The mechanics of the ghostwriter’s job are fairly simple, David says. Early on, a medical-communications agency and its pharmaceutical-company sponsors will agree on a title for an article and a potential author, usually an academic physician with a reputation as a “thought leader.” The agency will ask the thought leader to “author” the article, sometimes in exchange for a fee. The ghostwriter will write the article, or perhaps an extended outline containing the message the company wants to transmit, and send it along to the physician, who may make some changes or simply sign it as written and submit it to a journal, usually scrubbed of any mention of the ghostwriter, the agency, or the pharmaceutical company. David says he rarely even sees the published articles he writes.
Every so often, the issue of ghostwriting moves out of medical schools, where it is generally tolerated or ignored, and into the wider public sphere, where it is treated as a moral scandal. The most recent burst of outrage came in July during an investigation by the U.S. Senate Finance Committee, which has been looking into whether GlaxoSmithKline tried to steer attention away from the cardiac risks of its diabetes drug Avandia (whose use was recently restricted by the Food and Drug Administration). The committee found not merely that GSK had “downplayed scientific findings” to minimize the apparent risks of Avandia, but that it had used a ghostwriting campaign for the drug. (The company had called the ghosting effort “Case Study Publication for Peer Review,” or CASPPER.)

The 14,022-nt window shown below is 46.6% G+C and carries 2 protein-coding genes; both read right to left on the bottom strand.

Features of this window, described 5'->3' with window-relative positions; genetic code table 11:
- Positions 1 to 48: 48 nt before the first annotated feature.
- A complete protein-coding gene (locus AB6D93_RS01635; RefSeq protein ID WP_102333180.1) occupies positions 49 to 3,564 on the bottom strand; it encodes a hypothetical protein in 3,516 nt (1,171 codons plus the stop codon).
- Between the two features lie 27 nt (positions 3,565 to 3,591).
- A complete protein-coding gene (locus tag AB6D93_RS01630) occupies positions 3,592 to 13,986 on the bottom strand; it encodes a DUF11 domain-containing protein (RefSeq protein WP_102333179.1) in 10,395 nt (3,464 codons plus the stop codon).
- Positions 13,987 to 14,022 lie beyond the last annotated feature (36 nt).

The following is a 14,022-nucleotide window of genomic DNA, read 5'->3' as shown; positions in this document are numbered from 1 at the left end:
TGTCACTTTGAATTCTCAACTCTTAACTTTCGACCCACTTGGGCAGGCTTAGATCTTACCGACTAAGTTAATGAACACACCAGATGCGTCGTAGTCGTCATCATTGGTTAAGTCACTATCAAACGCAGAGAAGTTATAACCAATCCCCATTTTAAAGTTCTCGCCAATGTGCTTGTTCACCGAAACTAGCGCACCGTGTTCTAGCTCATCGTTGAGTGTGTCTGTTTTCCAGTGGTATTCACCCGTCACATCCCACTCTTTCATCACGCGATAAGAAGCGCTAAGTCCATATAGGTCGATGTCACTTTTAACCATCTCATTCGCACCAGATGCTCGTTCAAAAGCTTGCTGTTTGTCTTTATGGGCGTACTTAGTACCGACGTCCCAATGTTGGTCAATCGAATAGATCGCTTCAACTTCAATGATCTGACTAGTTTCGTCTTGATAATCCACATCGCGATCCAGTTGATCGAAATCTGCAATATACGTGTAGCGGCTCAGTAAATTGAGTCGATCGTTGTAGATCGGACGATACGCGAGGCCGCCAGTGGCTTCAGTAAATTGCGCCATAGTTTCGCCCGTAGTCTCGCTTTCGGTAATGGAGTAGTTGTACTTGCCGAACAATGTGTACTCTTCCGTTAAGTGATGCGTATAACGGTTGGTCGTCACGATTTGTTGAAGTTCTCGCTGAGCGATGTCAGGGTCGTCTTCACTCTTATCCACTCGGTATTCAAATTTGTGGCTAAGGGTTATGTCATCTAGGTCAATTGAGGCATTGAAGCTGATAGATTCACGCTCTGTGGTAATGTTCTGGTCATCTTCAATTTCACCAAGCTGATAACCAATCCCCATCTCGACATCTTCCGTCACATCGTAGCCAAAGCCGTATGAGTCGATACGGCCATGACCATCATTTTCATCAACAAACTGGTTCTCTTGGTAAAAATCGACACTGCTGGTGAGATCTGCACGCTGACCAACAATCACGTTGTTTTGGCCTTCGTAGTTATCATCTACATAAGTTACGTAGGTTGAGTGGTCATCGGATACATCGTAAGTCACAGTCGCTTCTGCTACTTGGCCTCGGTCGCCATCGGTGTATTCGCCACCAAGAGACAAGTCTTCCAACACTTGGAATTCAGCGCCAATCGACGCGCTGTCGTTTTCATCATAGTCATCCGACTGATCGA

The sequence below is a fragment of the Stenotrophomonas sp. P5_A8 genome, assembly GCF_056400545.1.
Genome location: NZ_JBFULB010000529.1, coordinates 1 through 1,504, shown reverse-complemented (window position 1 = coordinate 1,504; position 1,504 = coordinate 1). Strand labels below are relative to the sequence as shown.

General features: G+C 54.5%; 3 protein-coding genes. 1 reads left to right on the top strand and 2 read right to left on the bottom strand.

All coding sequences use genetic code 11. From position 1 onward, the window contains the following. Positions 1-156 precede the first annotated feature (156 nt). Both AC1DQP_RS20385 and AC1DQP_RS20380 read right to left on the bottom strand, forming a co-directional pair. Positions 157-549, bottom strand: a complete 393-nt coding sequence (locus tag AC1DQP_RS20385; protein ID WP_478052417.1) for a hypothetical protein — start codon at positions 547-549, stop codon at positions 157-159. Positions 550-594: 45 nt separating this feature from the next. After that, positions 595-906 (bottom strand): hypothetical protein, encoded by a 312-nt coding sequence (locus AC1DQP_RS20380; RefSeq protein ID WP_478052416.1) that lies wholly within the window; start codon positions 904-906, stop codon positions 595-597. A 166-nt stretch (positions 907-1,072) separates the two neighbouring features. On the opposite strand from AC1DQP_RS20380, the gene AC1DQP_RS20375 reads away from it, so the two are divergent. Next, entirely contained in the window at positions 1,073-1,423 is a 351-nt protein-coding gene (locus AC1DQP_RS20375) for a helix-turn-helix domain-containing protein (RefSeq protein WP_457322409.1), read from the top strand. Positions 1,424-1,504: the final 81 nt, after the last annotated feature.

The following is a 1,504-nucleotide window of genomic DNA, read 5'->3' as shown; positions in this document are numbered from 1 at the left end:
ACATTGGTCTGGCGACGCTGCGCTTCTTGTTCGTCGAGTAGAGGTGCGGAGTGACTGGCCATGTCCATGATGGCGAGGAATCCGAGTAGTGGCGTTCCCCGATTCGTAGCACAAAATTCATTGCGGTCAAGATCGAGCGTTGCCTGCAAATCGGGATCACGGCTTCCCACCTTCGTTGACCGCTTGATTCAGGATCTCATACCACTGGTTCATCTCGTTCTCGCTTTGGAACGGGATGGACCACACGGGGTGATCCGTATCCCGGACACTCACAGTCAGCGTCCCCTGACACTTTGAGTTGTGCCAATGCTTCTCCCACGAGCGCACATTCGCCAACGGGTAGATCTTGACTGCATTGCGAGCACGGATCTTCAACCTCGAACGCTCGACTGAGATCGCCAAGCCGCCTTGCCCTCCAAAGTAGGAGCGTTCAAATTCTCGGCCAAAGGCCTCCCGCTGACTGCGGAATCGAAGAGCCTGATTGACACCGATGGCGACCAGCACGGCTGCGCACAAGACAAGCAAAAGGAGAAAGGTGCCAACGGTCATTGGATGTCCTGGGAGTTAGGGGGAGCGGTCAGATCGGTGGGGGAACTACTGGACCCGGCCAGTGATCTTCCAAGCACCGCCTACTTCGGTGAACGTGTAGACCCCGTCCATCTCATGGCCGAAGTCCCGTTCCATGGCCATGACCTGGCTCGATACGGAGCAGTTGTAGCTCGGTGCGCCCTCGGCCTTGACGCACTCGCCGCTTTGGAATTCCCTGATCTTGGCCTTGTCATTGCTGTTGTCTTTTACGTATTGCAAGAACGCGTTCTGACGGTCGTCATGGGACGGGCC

Ghostwritten articles surface again and again in litigation (in cases concerning Vioxx, Fen-Phen, Zyprexa, Premarin, Neurontin, and Zoloft, to mention just a few). Years before the Avandia scandal, GlaxoSmithKline paid $2.5 million to the State of New York to settle a lawsuit alleging that it had concealed studies suggesting an increased risk of suicidal behavior in children and teenagers taking Paxil, most notoriously in an article “authored” by Dr. Martin Keller of Brown University. One 2003 study in The British Journal of Psychiatry found that ghostwriters working for a single medical-communications agency had produced more than half of all medical-journal articles published on Zoloft over a three-year period.
To many critics, the moral outrage of ghostwriting is like that of plagiarism: academic physicians are getting credit for articles they didn’t actually write. To David, letting someone else take the credit for his work is a minor humiliation. The real problem, of course, is much worse: spinning data perverts science. It also downplays risks that can lead to serious injuries, and deaths. As David puts it, “The moral crime I was being asked to commit was to do with truthfulness.”
In recent years, journals have strengthened their disclosure policies, but to little effect: most simply call for transparency (which can be dealt with by acknowledging the ghostwriter for “editorial assistance”), but allow the underlying moral crime to remain in place. In fact, the journal that published the notorious ghosted Paxil article, the Journal of the American Academy of Child and Adolescent Psychiatry, has not even retracted it. Doctors unfamiliar with the scandal have no reason to suspect the article is misleading.